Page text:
"The Spaghetti Incident?"

Set lists and a little bit of Rock

Sunday, 1 July 2007

GNR Herald Review

GNR Review from NZ Herald

It will never be the same. But no one here - not even the bogan chick spewing over the railing or the teens in their ironic bandanas or the politely seated older fans - expects this strange incarnation of Guns'n'Roses to fully transport them to the 80s. You have to use your illusion.

Axl Rose, now 45 and the only original member of GnR, is almost unrecognisable with his rotund frame, ridiculous corn-row braids and shades. Backed by seven rock ring-ins, (including long-term guitarist Robin Finck and keyboardist Dizzy Reed) and booming fire balls that erupt from behind the drum kit, he belts out the thrilling opener, Welcome to the Jungle. It's 11.45pm.

Rose does all the characteristic moves - spinning with his mic stand, bobbing from side to side and running, faux-recklessly, across the stage. But he moves in a more considered way. He calls himself the "kinder, gentler Axl", and at one point, stops the music to ensure no one is getting crushed in the mosh. When he holds the mic skywards and gives his first "cry-eee-eyee" on Live and Let Die, he almost looks like a gospel singer.

AdvertisementPity he doesn't quite sound like one. It's not until Sweet Child O' Mine that his squally rock howl really makes an impression. When he's not getting the crowd to sing the chorus, he gives a heartfelt performance of Knockin' on Heaven's Door.

Elsewhere though, that snakey vocal is a little swamped, and new songs from his promised but not-yet-delivered Chinese Democracy album wash over an indifferent crowd.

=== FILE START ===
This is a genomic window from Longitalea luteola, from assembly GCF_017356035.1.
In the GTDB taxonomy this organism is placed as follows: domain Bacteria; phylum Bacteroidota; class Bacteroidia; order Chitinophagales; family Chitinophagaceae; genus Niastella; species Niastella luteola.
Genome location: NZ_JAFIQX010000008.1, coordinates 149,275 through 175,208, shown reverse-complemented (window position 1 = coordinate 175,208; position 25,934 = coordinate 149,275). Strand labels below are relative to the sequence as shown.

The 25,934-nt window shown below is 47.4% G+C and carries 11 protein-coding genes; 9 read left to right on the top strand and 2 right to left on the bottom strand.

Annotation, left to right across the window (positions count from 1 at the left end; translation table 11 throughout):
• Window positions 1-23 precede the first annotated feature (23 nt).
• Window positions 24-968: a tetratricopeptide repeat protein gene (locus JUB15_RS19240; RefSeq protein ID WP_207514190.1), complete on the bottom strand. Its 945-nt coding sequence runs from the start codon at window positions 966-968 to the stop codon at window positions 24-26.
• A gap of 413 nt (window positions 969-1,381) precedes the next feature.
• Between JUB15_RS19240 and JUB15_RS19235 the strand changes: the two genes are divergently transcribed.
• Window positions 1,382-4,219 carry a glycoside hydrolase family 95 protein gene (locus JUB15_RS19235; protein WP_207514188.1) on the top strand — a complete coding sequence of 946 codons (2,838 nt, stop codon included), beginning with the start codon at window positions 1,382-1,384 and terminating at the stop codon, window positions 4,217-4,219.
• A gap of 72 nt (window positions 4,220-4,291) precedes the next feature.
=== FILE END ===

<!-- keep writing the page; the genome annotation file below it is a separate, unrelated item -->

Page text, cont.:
The ring-ins play the hits with the accuracy of a practiced house band: It's So Easy, Mr Brownstone and, when the grand piano is wheeled out, November Rain.

It's when they make the show about their own rock theatrics that things start to get messy. There are torturously long and flamboyant solos from Finck and Reed, and what's with the Bob Marley covers? Pink did Redemption Songs a few weeks ago; this time it's a naff duet by the two guitarists, as Rose disappears into the wings again.

By the time support act Sebastian Bach reappears for a guest turn the crowd are restless for a hit. They get it from Patience, Night Train, and, in the encore, Paradise City.

Does it feel as dangerous as it once was? Hell no. But it's still fun, if a little freaky, to go back in time.

As the tired Auckland crowd heads home just after 2am - a crowd Rose once thought of as one of the "rowdiest" he'd encountered - you have to wonder if his late stage appearance was rock'n'roll arrogance or a sensible decision from a former hellraiser who has well and truly grown up.

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